Sing Me the Summer by Jane Godwin and Alison Lester 

Sing Me the Summer
by Jane Godwin and Alison Lester 

Splash into summer with this glorious love letter to the seasons. Combining Jane Godwin’s sparkling text and Alison Lester’s whimsical watercolours, Sing Me the Summer celebrates those precious everyday moments that stay with us forever. 

 

Brain Freeze by Oliver Phommavanh

Brain Freeze
by Oliver Phommavanh 

A crazy collection of funny short stories from the wacky mind of bestselling Thai-riffic! author, featuring characters who are all finding a way to step up and be brave. From a dog who accidentally becomes the first animal on Mars, a hopeless chess player dealing with his sports-mad dad, and a girl whose dreams are getting too big for her bed, to a boy who has had 1000 names (so far), these short stories will blow your mind.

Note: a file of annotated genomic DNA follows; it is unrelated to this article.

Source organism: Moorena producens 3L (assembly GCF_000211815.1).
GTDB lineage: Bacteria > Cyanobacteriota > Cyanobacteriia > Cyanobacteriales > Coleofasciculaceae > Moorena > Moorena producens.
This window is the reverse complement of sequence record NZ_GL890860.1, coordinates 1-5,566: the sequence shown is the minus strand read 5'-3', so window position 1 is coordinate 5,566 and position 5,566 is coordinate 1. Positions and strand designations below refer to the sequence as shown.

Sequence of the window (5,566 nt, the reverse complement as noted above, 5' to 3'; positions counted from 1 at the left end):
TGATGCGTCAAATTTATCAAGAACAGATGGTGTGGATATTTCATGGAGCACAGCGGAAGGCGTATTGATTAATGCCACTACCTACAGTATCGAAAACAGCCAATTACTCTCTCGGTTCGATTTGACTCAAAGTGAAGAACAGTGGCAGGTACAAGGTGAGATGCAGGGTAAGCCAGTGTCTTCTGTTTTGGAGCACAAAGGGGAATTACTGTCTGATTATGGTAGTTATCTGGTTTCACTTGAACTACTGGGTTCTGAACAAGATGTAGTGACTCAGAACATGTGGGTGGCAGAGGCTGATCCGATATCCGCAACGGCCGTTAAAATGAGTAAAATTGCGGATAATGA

This Is How We Change the Ending by Vikki Wakefield

This is How We Change the Ending
by Vikki Wakefield 

I have questions I’ve never asked. Worries I’ve never shared. Thoughts that circle and collide and die screaming because they never make it outside my head. Stuff like that, if you let it go — it’s a survival risk. This is How We Change the Ending is raw and real, funny and heartbreaking — a story about what it takes to fight back when you’re not a hero. 

  

His Name was Walter by Emily Rodda  

His Name Was Walter
by Emily Rodda  

From Australia's favourite storyteller comes a story, within a story, that shows us the extraordinary power of true love and solves a decades-old mystery.